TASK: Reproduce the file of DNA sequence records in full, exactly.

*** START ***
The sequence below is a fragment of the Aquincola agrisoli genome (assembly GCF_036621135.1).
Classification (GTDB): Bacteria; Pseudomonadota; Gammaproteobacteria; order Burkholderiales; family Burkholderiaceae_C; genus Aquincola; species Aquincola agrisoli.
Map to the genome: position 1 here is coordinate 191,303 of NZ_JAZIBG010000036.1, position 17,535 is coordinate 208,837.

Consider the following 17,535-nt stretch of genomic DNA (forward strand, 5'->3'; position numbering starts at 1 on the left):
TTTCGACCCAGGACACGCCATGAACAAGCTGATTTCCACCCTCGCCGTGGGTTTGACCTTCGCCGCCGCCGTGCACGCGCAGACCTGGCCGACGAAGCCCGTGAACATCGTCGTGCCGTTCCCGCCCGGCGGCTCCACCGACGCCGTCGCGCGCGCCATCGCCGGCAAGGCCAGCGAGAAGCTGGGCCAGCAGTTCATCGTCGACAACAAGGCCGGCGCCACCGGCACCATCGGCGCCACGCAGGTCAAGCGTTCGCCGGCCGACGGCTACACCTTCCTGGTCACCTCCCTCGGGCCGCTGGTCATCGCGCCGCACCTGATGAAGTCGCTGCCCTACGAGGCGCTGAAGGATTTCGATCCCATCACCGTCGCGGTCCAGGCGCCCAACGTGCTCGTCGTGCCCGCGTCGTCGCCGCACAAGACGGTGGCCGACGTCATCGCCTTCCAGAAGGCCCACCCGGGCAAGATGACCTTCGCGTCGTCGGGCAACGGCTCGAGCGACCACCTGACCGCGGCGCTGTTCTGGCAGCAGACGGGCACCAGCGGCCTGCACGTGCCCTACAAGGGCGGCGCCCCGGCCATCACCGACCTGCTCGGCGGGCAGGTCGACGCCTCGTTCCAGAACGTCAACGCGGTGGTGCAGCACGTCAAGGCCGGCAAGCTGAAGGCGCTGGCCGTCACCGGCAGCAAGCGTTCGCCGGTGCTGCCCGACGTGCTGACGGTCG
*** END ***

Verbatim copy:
The sequence below is a fragment of the Aquincola agrisoli genome (assembly GCF_036621135.1).
Classification (GTDB): Bacteria; Pseudomonadota; Gammaproteobacteria; order Burkholderiales; family Burkholderiaceae_C; genus Aquincola; species Aquincola agrisoli.
Map to the genome: position 1 here is coordinate 191,303 of NZ_JAZIBG010000036.1, position 17,535 is coordinate 208,837.

Consider the following 17,535-nt stretch of genomic DNA (forward strand, 5'->3'; position numbering starts at 1 on the left):
TTTCGACCCAGGACACGCCATGAACAAGCTGATTTCCACCCTCGCCGTGGGTTTGACCTTCGCCGCCGCCGTGCACGCGCAGACCTGGCCGACGAAGCCCGTGAACATCGTCGTGCCGTTCCCGCCCGGCGGCTCCACCGACGCCGTCGCGCGCGCCATCGCCGGCAAGGCCAGCGAGAAGCTGGGCCAGCAGTTCATCGTCGACAACAAGGCCGGCGCCACCGGCACCATCGGCGCCACGCAGGTCAAGCGTTCGCCGGCCGACGGCTACACCTTCCTGGTCACCTCCCTCGGGCCGCTGGTCATCGCGCCGCACCTGATGAAGTCGCTGCCCTACGAGGCGCTGAAGGATTTCGATCCCATCACCGTCGCGGTCCAGGCGCCCAACGTGCTCGTCGTGCCCGCGTCGTCGCCGCACAAGACGGTGGCCGACGTCATCGCCTTCCAGAAGGCCCACCCGGGCAAGATGACCTTCGCGTCGTCGGGCAACGGCTCGAGCGACCACCTGACCGCGGCGCTGTTCTGGCAGCAGACGGGCACCAGCGGCCTGCACGTGCCCTACAAGGGCGGCGCCCCGGCCATCACCGACCTGCTCGGCGGGCAGGTCGACGCCTCGTTCCAGAACGTCAACGCGGTGGTGCAGCACGTCAAGGCCGGCAAGCTGAAGGCGCTGGCCGTCACCGGCAGCAAGCGTTCGCCGGTGCTGCCCGACGTGCTGACGGTCG